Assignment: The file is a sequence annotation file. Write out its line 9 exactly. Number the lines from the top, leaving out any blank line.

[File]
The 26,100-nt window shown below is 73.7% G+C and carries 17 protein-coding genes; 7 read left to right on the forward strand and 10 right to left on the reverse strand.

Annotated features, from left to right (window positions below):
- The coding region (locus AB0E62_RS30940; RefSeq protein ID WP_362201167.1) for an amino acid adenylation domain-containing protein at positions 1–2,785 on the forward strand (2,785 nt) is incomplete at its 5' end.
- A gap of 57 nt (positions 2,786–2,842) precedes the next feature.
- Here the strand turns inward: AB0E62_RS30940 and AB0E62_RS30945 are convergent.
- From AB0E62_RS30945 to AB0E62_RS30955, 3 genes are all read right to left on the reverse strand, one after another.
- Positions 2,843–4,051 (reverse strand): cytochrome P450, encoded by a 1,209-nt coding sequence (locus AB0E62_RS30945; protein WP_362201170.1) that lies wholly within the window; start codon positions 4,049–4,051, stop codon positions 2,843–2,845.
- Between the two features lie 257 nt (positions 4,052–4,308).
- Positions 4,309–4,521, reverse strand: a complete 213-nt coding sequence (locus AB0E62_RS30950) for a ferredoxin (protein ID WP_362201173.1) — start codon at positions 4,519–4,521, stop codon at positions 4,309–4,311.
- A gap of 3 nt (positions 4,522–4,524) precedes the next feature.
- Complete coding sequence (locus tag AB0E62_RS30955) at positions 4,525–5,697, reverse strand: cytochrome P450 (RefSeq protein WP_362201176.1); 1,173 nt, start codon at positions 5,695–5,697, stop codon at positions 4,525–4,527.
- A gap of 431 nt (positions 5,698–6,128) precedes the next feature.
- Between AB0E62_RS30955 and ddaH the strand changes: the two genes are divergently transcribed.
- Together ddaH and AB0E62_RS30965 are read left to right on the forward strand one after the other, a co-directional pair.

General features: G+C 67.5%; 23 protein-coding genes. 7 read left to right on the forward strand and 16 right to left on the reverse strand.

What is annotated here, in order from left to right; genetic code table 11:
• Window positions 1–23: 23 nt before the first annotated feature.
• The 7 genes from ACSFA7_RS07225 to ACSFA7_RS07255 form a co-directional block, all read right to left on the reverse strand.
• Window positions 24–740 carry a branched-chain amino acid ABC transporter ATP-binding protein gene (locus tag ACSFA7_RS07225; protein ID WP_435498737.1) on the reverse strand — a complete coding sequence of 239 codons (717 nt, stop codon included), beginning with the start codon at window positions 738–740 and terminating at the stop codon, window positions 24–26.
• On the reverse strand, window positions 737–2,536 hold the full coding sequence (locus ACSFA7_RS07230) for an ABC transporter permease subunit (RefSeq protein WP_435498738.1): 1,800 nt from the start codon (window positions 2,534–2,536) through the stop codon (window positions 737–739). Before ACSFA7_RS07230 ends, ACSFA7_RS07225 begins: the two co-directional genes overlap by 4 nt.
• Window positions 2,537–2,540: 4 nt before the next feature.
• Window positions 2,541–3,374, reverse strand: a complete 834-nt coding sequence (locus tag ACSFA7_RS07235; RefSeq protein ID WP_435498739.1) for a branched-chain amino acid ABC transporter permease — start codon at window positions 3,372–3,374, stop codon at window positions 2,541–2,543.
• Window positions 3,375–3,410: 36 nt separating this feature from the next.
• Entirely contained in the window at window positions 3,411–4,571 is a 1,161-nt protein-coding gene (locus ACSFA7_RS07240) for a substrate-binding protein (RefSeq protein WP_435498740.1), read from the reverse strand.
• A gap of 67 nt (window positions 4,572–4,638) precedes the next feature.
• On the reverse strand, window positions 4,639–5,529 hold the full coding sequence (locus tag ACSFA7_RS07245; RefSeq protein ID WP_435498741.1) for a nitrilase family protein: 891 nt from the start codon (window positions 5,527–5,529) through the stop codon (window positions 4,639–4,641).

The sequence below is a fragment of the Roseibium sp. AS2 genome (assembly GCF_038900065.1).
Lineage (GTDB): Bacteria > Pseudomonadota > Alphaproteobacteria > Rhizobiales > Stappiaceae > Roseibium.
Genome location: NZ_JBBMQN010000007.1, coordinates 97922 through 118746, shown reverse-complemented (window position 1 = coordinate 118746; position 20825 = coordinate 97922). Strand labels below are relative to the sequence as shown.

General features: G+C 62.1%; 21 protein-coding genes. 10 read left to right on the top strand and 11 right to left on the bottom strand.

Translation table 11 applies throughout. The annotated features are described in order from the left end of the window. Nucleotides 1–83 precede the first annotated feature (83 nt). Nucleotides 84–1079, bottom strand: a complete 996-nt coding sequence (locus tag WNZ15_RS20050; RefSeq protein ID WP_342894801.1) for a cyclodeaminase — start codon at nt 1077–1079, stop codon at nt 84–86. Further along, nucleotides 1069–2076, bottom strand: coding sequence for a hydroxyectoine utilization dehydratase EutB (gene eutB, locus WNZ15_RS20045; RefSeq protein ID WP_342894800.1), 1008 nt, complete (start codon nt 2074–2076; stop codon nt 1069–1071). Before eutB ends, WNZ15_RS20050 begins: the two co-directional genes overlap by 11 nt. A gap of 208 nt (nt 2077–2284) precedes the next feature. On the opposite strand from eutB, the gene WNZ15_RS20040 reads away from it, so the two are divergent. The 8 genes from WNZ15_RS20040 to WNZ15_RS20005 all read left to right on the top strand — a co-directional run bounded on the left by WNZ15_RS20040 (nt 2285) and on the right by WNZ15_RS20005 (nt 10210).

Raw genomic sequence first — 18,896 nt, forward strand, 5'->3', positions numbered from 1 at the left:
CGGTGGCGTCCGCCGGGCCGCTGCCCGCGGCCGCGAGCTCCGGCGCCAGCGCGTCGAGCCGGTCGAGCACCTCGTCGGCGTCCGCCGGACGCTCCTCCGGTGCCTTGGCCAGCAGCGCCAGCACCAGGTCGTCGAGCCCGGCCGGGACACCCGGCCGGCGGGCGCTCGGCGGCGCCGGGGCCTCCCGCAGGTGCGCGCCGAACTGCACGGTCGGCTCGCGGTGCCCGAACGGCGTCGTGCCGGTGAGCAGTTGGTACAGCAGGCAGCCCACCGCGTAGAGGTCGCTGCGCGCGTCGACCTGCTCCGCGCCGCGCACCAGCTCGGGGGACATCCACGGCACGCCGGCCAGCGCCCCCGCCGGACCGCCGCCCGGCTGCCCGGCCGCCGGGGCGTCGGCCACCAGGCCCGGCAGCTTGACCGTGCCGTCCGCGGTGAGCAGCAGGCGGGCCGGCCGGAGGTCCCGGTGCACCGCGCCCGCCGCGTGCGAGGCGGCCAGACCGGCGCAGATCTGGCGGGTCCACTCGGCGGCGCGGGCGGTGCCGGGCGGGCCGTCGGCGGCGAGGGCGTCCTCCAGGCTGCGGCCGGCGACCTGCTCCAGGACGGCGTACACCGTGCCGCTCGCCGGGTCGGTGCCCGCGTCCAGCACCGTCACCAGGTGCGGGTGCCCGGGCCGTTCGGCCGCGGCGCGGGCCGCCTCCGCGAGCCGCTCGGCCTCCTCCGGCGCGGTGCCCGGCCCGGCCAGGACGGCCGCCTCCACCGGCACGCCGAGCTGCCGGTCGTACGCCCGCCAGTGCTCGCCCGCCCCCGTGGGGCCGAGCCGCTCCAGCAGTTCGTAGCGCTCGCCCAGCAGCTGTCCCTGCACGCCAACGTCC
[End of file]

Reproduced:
- Positions 4,309–4,521, reverse strand: a complete 213-nt coding sequence (locus AB0E62_RS30950) for a ferredoxin (protein ID WP_362201173.1) — start codon at positions 4,519–4,521, stop codon at positions 4,309–4,311.